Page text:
There is little evidence to support this statement, but it may actually turn out that we come through the downturn in not too bad a shape. Have a look at the growth forecasts in the bar charts, which come from Goldman Sachs. If they are right, the UK is not only going to have a less serious recession than the other large developed nations; it will return to not-too-bad growth next year.
For what it is worth, my own instinct is that the Goldman forecast for this year will turn out to be closer than the IMF one, but the recovery in 2010 will be more muted than these numbers suggest. My guess would be the IMF is wrong to expect a minus next year, but the plus will be less than 1 per cent. But rather than take sides, let's just note three reasons for pessimism and three for modest optimism.
The pessimistic case would run like this. First, the public spending numbers are so bad that policy will have to be tightened at the end of this calendar year. So VAT will have to go back to 17.5 per cent, or even increased to 20 per cent, in January 2010. Second, the squeeze on banks and other home lenders is so intense that they will not be able to increase their loans for two or three years, delaying any house price recovery – one effect of these very low interest rates is that they are having difficulty attracting retail deposits because they offer such dreadful rates. And third, our household debt burden is so high consumers will spend several years getting this under control and won't have much money to spare.
The optimistic case would be the flip side of these points. So, one, it would be that the measures the Government and Bank of England have taken are so extreme that it would be astounding if they did not have some effect at boosting demand. Two, it is possible to have a recovery of sorts with a flat housing market. That happened from 1992 onwards to 1996, when the last house price recovery began, particularly if you have an undervalued exchange rate as we did then and have now. And three, our consumers have been pretty resilient so far, and the fall in interest rates will enable the mortgage borrowers who do remain in work to rebuild their savings.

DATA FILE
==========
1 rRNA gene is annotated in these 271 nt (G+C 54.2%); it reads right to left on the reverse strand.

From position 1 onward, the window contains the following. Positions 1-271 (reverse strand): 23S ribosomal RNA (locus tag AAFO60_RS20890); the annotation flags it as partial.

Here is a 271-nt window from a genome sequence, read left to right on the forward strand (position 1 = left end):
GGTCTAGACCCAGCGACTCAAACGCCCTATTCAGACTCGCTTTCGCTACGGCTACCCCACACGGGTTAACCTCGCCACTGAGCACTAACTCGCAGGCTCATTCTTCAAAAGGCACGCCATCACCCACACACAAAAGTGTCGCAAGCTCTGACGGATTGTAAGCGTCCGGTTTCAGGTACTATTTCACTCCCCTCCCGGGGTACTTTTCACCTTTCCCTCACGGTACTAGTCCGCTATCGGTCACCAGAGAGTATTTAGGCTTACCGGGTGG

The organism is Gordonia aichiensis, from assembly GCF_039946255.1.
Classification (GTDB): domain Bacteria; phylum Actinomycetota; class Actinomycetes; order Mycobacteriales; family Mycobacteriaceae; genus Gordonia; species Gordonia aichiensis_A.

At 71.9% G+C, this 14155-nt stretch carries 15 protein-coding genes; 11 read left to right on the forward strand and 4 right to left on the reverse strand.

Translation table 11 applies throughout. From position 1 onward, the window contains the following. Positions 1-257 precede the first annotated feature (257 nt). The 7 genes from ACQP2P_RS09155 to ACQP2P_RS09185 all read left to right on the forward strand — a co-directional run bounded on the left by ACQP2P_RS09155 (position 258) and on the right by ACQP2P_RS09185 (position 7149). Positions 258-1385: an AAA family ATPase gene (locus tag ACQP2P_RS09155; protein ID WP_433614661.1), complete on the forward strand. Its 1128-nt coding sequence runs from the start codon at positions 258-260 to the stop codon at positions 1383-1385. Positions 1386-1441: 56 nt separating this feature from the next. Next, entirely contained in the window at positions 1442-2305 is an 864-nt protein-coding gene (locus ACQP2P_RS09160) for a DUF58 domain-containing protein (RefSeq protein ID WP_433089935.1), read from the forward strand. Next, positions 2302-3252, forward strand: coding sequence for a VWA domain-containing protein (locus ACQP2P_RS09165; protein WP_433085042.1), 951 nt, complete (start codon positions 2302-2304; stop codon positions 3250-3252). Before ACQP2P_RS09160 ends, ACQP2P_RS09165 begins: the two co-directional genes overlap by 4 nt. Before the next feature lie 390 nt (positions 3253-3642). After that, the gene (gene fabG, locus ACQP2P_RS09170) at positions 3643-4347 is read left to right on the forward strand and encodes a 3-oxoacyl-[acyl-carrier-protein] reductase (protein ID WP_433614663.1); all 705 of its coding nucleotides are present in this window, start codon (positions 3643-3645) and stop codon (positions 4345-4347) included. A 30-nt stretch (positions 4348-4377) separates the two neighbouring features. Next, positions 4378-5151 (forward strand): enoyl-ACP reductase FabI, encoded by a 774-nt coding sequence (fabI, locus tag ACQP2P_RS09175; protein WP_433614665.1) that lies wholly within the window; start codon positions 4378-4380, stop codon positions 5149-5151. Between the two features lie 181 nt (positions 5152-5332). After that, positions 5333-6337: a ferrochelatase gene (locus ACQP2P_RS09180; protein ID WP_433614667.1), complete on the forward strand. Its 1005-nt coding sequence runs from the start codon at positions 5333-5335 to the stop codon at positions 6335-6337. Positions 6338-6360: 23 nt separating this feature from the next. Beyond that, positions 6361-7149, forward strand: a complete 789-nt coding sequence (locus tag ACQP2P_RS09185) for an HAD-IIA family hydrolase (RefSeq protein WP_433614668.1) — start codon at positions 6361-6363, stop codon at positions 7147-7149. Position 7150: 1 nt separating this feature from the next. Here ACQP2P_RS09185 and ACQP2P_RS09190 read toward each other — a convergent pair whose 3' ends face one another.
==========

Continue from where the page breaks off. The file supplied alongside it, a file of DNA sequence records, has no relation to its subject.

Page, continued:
There is a bigger point here about the world of official forecasts. Up to now, all the forecasters have been busily downgrading their numbers. What is happening this year is far worse than any forecaster expected a year ago. Almost all thought that 2009 would be better than 2008. The few of us who warned that 2009 would be the really tough year were on our own. Our own Treasury has been among the most ridiculously optimistic. But sooner or later, the forecasters will start upgrading their forecasts, acknowledging that for once they have been too pessimistic. This often happens at this stage of the cycle, for we are close to the point of maximum gloom right now.
It is even conceivable that the dip in share prices last week marked the bottom of the equity cycle, pointing to an economic turning point in about six months' time, though that feels premature. There is a lot more stuff to happen and I worry about the quality of the recovery as and when it eventually is secured. But even if the present bout of policies on offer fails, the self-healing powers of the world economy should be robust enough to get growth moving before the end of 2010. Meanwhile, though it is childish and annoying to talk of "green shoots" of growth, it is realistic to look for signs of the economy bottoming out, even if those signs at the moment remain very weak.Reuse content